Wednesday, October 29, 2008

Depressing Void

Welcome to the New Year. Talk about a cleansing! Anything and everything, whether a 401K, stocks, funds you name it, they all got soaked by the giant wave that swept through and gave a whole new meaning to Tashlikh.

While we cast our sins into the water during Rosh Hashanah, a tsunami hit Wall Street taking with it icons of strength and stability. Meanwhile the ripple effects on Main Street still haven’t fully hit and what’s most disconcerting is wondering, how low is low? Or, as Betty Davis famously quipped, “Fasten your seatbelts, it’s going to be a bumpy ride.”

No one knows how far down the river our collective sins will have to go until they disappear. But when will we ever see the Dow at 14,000 again?

Of course, we’ve been through burst bubbles before. The difference now is the media sensation gets amplified and because this latest one keeps getting compared to The Great Depression, everywhere you turn, a more profound sense of doom accompanies it.

While the talking heads debated whether we are in a recession, the ticker running underneath was a whole lot less ambiguous. Most everyone was already using the “D” word. What’s worse, every time they’d make the analogy, they’d feed into the cycle of fear. Then they’d follow up, by saying the markets decline is all based on fear. If I said to you, “Don’t think of knives falling from the sky”, what are you going to think of? Exactly.

Granted, none of us under the age of 70 ever thought they’d see such a precipitous dive. That was something that happened back in The Great Depression. These days we have protections against that ever happening again. Right? Well…

As a boy I heard the stories and my generation thought we were immune.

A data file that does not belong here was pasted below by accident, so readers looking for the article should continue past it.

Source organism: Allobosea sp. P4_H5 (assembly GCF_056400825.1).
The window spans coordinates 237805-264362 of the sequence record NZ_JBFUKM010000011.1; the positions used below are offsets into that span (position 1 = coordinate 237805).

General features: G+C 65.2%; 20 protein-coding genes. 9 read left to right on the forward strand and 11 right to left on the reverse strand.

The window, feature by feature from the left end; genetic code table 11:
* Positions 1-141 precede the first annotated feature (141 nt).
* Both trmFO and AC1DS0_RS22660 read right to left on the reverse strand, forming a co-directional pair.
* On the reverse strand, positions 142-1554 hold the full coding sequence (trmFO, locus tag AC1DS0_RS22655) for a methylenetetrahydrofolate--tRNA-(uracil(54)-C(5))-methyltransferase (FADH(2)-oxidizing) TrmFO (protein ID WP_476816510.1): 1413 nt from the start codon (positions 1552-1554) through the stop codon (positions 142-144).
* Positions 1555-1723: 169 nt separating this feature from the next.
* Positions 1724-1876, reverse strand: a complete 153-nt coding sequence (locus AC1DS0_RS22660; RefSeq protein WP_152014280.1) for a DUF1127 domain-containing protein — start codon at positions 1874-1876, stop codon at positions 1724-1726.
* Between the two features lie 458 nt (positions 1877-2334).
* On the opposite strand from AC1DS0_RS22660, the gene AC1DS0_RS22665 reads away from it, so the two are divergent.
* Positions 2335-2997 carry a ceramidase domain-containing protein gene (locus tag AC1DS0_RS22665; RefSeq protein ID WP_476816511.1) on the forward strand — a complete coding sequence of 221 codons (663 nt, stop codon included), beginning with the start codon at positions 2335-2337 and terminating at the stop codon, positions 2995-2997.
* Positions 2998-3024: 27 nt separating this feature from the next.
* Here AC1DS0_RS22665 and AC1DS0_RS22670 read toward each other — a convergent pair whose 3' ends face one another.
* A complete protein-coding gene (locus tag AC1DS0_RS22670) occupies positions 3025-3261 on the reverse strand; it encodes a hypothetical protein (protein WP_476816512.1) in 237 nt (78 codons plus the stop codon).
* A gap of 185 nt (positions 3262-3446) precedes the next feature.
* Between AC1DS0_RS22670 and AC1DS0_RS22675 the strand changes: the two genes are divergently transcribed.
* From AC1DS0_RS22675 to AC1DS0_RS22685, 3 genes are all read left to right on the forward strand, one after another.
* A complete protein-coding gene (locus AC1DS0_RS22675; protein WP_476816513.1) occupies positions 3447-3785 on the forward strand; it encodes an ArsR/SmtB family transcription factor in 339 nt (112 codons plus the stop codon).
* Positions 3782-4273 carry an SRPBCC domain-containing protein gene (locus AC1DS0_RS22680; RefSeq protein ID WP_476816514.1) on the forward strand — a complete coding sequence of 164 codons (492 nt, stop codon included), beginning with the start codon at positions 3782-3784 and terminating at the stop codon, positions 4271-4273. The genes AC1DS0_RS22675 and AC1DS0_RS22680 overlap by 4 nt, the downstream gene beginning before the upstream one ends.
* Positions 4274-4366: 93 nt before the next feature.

My parents grew up in the Depression (mom’ll be 90 next month) and they always tried to instill in me some sense of its magnitude. They knew something that I never did. They wore the Depression on them like some Jews wear the chai or a mezuzah around their necks. They were scarred by its fearsome force. They lived to tell about it and would tell it to me many times.

Their stories were of saving everything they could and placing a value on whatever they got their hands on; string, candy, a nickel, you name it. To compare their lives with our own is comical. We have so much and if we want more, we charge it.

How this latest episode will turn out, no one knows, but I haven’t heard anyone saying it’s going to be a fast turnaround and recovery.

And when historians look back at this decade it will have, ironically, symbolically, ended where it began.

A few weeks ago I was in lower Manhattan on the site of the World Trade Center and where a gaping hole, from what literally was a meltdown, still rests.

When I lived in Manhattan and would look up at the towers, especially at night, I would see the lights on and get some comfort (sometimes even goosebumps) knowing that the work of capitalism was being conducted around the globe.

Staring into that pit, I had to wonder, why. Not why it happened, but why hardly anything has taken place to fill the void.

Now with that literal crash of the symbols of finance, this past month’s financial meltdown closes the last chapter of Bush’s Presidency.

It is time for a new era. It’s time for us to start building again and on strong, sturdy foundations.

It is time to bury the ephemeral nothingness, the void of the past several years. The void in ideas. The void in competence. The void that’s been like that hole, that abyss where time has stood still.

This desire for change is palpable and that is why Obama will be elected next week.